“The experience of reading Strange Nation is marvelously tonic, producing that rare, exhilarating feeling of new perspectives,” concludes Michael Lindgren (Washington Post). A “shock of recognition, of jarring topical relevance, runs through the book like an electric current,” he adds. “Time and time again, we are struck with passages that seem to unlock the inner meanings of our own turbulent times. To put it bluntly, anyone who is puzzled by the rise of a certain orange-haired politician would find the phenomenon perfectly understandable after reading Kennedy’s book, with its observation that ‘nationalism excites the greatest vehemence when it is most uncertain of itself.’”
Matti Friedman, Pumpkinflowers
During the late 1990s in southern Lebanon, Canadian-born Friedman served in the Israeli Army in a security zone dubbed the Pumpkin, a lonely hilltop fortress in hostile territory. (Military lingo for casualties was “flowers.”) His memoir chronicles its final days and a secret visit he took to the hilltop as a civilian in 2002.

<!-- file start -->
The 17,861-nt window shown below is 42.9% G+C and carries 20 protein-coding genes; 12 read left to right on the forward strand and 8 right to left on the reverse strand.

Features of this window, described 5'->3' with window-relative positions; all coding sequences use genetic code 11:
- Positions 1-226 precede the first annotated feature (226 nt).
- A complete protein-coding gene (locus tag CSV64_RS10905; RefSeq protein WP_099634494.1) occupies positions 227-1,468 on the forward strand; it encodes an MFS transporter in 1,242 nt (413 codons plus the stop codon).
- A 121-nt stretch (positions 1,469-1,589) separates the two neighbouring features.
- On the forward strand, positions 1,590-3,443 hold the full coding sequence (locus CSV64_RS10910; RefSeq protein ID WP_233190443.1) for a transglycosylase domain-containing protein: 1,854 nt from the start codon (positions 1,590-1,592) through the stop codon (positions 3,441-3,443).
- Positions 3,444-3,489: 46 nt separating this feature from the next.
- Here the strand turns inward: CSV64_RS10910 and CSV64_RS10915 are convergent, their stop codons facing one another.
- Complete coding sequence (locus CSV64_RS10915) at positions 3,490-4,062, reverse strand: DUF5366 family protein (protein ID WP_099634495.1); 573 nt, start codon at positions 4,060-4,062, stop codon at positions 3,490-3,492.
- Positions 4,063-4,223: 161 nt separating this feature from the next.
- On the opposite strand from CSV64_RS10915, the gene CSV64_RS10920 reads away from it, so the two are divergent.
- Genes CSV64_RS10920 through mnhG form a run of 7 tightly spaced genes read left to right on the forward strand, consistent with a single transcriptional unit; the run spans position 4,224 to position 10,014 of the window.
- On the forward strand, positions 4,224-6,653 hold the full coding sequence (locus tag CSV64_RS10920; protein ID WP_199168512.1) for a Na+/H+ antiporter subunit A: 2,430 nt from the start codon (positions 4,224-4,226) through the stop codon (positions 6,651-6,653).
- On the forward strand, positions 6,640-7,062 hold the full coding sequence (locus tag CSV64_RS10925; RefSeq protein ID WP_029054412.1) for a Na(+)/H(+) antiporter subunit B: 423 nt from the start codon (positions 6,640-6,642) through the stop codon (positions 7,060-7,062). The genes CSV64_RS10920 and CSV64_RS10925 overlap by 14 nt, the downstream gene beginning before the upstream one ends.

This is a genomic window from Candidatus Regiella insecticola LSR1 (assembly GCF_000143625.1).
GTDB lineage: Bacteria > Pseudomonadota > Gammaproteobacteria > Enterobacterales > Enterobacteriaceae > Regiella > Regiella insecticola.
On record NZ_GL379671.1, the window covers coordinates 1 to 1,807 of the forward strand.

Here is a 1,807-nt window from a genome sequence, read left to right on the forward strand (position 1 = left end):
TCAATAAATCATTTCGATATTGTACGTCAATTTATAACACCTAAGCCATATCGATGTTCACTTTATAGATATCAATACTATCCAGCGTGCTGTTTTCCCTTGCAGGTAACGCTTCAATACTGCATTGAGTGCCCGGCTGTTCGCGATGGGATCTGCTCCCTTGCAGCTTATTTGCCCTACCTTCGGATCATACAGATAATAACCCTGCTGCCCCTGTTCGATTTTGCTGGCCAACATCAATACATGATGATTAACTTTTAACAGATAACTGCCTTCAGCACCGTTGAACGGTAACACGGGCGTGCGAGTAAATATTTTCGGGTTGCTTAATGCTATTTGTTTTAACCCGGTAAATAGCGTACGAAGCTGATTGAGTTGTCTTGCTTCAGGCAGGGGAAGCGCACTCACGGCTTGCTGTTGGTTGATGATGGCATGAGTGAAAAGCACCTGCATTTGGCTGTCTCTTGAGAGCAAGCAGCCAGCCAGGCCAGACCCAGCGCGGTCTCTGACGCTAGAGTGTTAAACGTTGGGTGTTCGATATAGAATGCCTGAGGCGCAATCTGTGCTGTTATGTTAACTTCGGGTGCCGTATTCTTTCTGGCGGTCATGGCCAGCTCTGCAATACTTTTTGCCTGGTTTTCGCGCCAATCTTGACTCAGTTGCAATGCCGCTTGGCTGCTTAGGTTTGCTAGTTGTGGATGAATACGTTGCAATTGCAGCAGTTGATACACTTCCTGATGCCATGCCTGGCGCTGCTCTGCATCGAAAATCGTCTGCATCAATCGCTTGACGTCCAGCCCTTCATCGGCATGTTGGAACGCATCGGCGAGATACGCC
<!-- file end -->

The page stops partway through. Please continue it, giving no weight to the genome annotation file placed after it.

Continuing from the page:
Friedman’s “sober and striking new memoir,” notes Gal Beckerman (New York Times Book Review), “is as much about Friedman’s time in Lebanon as it is a narrative of the Pumpkin’s final years, and especially the young soldiers who fought and died to defend it. Friedman is haunted by the deaths. By the 1990s, the rationale for Israel’s continued presence in Lebanon — a remnant of its 1982 invasion — had worn thin. When a midair helicopter collision near the border in 1997 took the lives of 73 soldiers on their way to the security zone, grieving mothers began a movement demanding that Israel evacuate, which it did in 2000.”
Jennifer Senior (New York Times) finds the most the “most involving passages” in Pumpkinflowers are the author’s personal war stories:
An infantryman’s experience of battle is invariably at odds with the official record, which is linear, vectored, clear. But a truly fine war memoir — and Pumpkinflowers is certainly one — almost always shows just how disorienting and ambiguous combat can be.
For example: Are those armed men fighters from Hezbollah or Lebanese civilians on a hunting expedition? (Civilians, the soldiers decide — probably looking for pheasants.) Are those red lights in the distance tracer fire or fireworks from a wedding? (Fireworks. The red lights are followed by blue, yellow and green.) Is that sound an approaching enemy or the rustle of a plastic bag? (Bag.)